The RMA Quality Planning Resource

National policy statements (NPSs) and national environmental standards (NESs) differ in how they influence the wording of plan provisions. NPSs have the purpose of stating objectives and policies for matters of national significance, while NESs prescribe technical standards, methods or requirements.

Under s43A, an NES may:

  • allow an activity (including by way of making it a permitted activity that may or may not be subject to conditions (which could include compliance with plan rules))
  • allow a resource consent application to be made for an activity and can specify the activity status of that activity
  • prohibit an activity
  • restrict the making of a rule or granting of a resource consent to the matters specified in the NES
  • specify the circumstances where an application for a resource consent must be notified or where notification or limited notification is precluded
  • require a certificate of compliance to be obtained
  • require local authorities to review permits under s128(1) as soon as practicable or within a timeframe specified in the NES.

Including NPSs and NESs in plans

Sections 55(2A) to (2D) set out the process for changing plans to give effect to an NPS.

A council must amend its plan or policy statement to include specific objectives and policies or to give effect to specific objectives and policies if an NPS so directs. Where a direction is made under s55(2), councils must directly insert any objectives and policies without using the schedule 1 process, but must publicly notify the changes within five working days of making them. Any further changes required must be done through the schedule 1 process (such as changing rules to give effect).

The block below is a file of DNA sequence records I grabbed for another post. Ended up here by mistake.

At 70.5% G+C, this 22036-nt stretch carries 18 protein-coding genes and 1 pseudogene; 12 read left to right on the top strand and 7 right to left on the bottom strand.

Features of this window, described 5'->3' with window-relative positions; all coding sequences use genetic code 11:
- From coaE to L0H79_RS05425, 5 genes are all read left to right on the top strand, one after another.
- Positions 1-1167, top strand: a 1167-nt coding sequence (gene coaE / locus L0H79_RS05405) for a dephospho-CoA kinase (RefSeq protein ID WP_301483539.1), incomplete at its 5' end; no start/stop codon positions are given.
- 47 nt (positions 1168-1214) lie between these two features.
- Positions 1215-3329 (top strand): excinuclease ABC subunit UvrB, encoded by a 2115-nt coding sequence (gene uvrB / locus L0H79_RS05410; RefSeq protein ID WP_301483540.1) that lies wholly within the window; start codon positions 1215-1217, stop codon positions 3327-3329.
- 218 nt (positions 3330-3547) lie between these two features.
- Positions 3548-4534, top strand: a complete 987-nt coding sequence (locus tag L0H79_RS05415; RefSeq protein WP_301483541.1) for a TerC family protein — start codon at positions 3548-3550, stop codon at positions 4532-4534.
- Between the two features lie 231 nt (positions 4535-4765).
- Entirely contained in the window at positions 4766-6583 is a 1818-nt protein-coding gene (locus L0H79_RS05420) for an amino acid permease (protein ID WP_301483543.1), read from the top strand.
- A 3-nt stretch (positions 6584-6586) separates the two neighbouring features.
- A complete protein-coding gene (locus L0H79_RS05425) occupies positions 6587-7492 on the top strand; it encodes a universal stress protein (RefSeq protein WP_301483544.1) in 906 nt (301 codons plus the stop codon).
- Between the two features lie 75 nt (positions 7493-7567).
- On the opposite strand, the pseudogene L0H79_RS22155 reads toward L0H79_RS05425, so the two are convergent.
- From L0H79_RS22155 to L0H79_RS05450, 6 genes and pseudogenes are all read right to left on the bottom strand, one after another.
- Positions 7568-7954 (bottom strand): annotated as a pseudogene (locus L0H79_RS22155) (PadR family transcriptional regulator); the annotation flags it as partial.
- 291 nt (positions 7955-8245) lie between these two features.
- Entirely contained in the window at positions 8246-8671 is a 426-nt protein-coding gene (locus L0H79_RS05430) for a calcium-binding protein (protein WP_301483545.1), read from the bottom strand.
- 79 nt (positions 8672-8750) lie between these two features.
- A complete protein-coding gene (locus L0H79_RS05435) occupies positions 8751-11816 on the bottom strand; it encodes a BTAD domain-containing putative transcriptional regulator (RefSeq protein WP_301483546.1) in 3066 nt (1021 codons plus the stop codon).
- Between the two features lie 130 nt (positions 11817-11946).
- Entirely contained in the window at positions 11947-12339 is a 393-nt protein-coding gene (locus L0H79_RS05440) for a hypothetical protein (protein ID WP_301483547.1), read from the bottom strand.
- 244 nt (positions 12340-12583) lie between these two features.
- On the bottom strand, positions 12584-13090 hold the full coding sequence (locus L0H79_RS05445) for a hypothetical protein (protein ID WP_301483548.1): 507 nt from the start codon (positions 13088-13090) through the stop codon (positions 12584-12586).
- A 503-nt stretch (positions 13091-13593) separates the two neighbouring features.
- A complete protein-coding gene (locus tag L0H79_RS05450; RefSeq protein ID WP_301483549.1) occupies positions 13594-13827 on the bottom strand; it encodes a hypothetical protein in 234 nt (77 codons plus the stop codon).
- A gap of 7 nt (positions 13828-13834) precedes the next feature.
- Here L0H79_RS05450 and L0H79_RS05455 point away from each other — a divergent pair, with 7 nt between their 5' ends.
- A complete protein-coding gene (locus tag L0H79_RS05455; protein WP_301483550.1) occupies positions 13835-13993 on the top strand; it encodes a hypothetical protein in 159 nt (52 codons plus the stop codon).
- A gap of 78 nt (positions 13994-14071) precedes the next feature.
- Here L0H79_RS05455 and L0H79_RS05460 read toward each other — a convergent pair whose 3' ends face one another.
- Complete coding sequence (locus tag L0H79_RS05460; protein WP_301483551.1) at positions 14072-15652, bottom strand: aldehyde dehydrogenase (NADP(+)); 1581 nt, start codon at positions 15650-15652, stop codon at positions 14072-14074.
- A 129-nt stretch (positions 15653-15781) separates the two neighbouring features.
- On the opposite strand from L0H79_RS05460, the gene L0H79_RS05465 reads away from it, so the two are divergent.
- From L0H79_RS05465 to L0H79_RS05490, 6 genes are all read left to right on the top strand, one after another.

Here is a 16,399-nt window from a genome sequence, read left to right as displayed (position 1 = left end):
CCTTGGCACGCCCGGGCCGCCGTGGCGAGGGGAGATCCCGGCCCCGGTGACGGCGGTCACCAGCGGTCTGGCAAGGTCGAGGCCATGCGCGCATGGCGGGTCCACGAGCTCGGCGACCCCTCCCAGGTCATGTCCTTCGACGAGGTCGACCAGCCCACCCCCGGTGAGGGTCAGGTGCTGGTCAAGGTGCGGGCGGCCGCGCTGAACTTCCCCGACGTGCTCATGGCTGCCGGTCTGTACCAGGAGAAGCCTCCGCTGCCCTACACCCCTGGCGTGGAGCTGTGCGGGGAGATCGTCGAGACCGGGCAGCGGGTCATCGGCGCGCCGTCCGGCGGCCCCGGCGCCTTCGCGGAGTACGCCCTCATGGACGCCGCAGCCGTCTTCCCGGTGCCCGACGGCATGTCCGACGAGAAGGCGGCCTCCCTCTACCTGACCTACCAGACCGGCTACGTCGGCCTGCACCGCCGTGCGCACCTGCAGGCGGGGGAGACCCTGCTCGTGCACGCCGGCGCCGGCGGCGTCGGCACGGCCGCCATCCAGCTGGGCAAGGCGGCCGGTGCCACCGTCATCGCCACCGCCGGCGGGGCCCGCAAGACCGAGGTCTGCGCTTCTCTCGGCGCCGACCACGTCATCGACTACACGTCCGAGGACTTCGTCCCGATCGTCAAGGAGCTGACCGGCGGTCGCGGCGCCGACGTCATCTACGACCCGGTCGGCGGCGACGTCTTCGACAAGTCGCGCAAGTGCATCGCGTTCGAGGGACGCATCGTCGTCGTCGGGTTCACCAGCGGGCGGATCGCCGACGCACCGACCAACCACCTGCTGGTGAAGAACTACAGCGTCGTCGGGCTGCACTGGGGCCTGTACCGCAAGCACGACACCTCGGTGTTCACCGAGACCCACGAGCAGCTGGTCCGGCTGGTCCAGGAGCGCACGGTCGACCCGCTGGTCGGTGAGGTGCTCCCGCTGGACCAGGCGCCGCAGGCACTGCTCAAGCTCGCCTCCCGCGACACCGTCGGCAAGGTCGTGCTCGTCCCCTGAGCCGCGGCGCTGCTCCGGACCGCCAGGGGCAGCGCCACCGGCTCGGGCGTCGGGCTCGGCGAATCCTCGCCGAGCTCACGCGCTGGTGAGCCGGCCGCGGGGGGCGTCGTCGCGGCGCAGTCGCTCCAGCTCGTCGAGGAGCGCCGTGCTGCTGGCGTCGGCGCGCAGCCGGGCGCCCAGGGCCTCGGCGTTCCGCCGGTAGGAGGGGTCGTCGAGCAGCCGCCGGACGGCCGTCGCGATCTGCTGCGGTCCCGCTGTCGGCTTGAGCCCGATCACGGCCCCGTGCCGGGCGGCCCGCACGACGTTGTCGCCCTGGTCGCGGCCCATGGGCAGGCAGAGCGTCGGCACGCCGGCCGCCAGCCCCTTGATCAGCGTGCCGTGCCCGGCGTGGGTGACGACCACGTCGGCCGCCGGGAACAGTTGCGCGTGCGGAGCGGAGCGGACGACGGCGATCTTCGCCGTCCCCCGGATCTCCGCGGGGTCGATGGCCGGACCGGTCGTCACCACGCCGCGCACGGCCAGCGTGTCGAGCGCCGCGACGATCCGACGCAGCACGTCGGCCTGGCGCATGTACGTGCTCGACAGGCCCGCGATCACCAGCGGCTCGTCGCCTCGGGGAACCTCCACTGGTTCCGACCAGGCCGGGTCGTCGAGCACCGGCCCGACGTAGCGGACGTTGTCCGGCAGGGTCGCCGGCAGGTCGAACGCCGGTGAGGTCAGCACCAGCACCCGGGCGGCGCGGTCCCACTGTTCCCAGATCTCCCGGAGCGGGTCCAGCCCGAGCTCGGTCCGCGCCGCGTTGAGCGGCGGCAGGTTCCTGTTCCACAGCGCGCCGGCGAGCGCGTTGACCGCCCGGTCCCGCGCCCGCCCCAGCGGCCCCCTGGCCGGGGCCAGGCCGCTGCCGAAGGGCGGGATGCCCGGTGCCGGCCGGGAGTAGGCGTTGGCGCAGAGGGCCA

Where there has been no direction under s55(2), councils must amend their plans or policy statements to give effect to the NPS using the schedule 1 process. The amendments must be made as soon as practicable, unless the NPS specifies a timeframe.

Section 44A sets out the process for changing plans to give effect to NESs. An NES takes immediate effect and may be absolute, effectively overriding affected rules of a plan. Local authorities cannot have plan rules that are more lenient than the NES (s44A(2)(b)), and may only include more stringent controls through rules if the NES provides for this (s44A(2)(a)). Any rules that duplicate or conflict with the provisions of a NES must be removed from a plan. This must be done as soon as practicable after the NES comes into effect without using the Schedule 1 process.

A council must enforce the observance of NESs to the extent to which their powers enable them to do so.

It is good practice to:

  • check any new NPS or NES for the presence of provisions specifying dates by which a local authority is required to amend its policy statements or plans
  • check NPSs for the presence of directives under s55(2) that provide for objectives and policies of an NPS to be directly inserted into a plan without using schedule 1
  • keep copies of all NESs and NPSs and ensure the NESs and NPSs are available for viewing alongside the regional or district plan
  • remember to check by-laws to see if they need amending in light of the introduction of any new NES and NPS
  • record in any decision on resource consent applications that a relevant NPS or NES was considered.